Luke and his co-organizers have done everything possible to make us comfortable. I quickly learn that Luke, Phil, Iain, Vee, Christian, Keith, and several more are all volunteers, all friends. They’ve put the con together because they love it. It takes a lot of people to orchestrate a con, and Kitacon is relatively small. Compare its 1500 attendees to nearly 200,000 at San Diego’s Comic-Con.
John and I have 24 hours to relax before my duties begin. Stratford-Upon-Avon, Shakespeare’s birthplace, isn’t far. Closer is Warwick Castle, a medieval marvel. But we don’t have a car (not that we’d know how to drive it), and we’re too jet-lagged. We sleep, eat, and wander around the convention center trying to get our bearings. Our favorite spot is near the single-serve coffee makers in the lounge, where we can press a button for espresso, latte, or whatever we desire. What would cost about $4.00 at Starbucks is free here.
The con officially begins Friday afternoon. Luke, my guide, hands me off to Vee to wait backstage while fans cheer in the auditorium. Iain, the emcee, delivers the rules of the con, including Rule #1: “Don’t be a dick.” Over the next three days there will be cosplay, gaming, costume workshops, a team competition for monster-building, a talent competition, a vendors’ room, raves, parties, and a hundred other things to do, non-stop, all weekend.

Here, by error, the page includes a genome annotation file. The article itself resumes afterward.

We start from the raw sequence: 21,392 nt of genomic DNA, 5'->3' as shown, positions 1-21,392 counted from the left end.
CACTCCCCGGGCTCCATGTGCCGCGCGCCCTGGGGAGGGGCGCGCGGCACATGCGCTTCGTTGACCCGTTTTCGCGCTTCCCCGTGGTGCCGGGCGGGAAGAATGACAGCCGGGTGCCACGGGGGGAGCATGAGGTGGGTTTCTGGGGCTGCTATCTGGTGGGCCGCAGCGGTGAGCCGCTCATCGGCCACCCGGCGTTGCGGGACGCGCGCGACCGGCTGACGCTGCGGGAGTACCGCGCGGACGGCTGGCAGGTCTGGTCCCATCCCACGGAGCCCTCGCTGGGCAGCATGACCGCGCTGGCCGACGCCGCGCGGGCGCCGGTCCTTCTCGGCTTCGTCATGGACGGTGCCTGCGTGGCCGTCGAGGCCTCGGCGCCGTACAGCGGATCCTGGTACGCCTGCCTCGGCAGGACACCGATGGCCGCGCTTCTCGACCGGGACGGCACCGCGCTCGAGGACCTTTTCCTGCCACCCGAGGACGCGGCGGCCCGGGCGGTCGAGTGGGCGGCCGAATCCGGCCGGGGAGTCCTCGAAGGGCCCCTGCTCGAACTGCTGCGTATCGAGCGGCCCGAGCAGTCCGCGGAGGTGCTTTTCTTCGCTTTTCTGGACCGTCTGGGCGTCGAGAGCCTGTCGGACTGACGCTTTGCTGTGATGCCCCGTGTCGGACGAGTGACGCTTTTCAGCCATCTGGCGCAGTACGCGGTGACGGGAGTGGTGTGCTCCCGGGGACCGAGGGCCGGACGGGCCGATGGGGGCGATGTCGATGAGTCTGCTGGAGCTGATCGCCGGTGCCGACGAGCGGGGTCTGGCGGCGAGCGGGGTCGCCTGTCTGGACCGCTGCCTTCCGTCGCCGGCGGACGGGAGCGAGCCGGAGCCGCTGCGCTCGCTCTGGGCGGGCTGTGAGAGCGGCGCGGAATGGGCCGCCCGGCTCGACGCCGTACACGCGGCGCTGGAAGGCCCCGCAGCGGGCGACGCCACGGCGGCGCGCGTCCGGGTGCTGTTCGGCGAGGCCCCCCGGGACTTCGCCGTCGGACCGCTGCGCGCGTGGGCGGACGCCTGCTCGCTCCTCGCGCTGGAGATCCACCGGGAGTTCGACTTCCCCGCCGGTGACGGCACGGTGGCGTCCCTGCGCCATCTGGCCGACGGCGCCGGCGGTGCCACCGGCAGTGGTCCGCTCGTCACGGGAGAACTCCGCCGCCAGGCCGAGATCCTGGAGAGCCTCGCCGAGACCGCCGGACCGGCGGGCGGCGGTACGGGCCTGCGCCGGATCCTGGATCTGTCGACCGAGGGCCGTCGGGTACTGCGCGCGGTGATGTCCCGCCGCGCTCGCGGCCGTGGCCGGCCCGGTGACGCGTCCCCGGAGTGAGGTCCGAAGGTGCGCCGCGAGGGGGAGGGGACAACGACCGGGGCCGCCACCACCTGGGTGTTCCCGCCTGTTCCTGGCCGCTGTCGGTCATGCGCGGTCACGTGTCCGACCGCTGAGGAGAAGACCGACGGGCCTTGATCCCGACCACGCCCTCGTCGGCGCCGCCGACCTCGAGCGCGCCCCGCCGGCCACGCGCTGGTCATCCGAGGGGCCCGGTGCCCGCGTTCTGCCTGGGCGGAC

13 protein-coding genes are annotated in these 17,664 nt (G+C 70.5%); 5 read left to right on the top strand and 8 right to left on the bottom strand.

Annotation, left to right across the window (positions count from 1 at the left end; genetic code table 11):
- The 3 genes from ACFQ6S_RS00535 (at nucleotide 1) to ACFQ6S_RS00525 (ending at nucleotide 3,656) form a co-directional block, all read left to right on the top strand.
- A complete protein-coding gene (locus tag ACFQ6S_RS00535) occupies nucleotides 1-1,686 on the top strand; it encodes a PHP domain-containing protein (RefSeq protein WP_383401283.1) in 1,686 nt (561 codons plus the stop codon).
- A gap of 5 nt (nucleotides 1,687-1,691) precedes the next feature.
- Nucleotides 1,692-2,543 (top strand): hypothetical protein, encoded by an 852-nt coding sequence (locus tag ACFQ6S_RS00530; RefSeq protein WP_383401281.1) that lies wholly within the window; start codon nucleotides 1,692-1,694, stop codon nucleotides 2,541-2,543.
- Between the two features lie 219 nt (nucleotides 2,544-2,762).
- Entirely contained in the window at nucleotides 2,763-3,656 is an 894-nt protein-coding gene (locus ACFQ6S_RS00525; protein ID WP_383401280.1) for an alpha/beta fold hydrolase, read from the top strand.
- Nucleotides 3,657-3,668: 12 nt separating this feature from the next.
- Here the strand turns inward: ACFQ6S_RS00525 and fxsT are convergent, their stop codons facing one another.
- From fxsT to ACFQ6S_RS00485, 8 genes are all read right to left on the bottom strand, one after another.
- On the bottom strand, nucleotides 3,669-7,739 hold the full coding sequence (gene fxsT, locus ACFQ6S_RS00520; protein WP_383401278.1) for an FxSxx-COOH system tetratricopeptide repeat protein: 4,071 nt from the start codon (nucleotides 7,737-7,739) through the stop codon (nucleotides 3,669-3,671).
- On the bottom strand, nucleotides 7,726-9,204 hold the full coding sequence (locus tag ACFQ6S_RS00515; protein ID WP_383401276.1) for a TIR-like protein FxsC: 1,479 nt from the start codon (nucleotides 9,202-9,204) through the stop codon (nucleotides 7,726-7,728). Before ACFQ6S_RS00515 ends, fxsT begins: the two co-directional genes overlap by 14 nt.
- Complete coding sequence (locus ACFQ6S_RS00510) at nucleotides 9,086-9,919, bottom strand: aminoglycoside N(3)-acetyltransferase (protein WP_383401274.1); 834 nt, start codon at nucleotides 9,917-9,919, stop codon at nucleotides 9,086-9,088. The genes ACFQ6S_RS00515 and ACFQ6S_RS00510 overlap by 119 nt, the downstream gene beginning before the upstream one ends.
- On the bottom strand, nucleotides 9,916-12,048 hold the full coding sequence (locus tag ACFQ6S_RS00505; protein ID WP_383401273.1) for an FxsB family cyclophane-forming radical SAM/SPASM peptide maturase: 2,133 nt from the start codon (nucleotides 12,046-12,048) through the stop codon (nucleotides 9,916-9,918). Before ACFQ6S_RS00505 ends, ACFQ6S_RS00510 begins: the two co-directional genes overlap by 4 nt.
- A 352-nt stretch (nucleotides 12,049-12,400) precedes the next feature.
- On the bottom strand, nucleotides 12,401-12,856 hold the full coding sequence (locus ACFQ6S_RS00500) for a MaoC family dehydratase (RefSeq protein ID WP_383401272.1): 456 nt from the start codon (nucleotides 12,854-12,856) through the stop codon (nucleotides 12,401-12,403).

Iain introduces me and I walk onto the stage to the exhilaration of cheers and applause. I haven’t planned a thing to say, but I’ll be fine. I’m a performer. I like cheers and applause. Yet this is different than a curtain call. Many of these people grew up listening to my voice. When we recorded Tenchi Muyo! it was just an acting job for me. I had no idea it would become an anime classic. Some voice actors focus on the genre, but Tenchi Muyo! is the only anime I’ve ever done. To discover 20 years later how much it meant to people is humbling. Fans say I’m all sorts of good things, but no, the character is those things. I’m just a 62-year-old Pasadena woman, and greeting the fans is a joy I won’t forget. (Yay, they like my jokes!)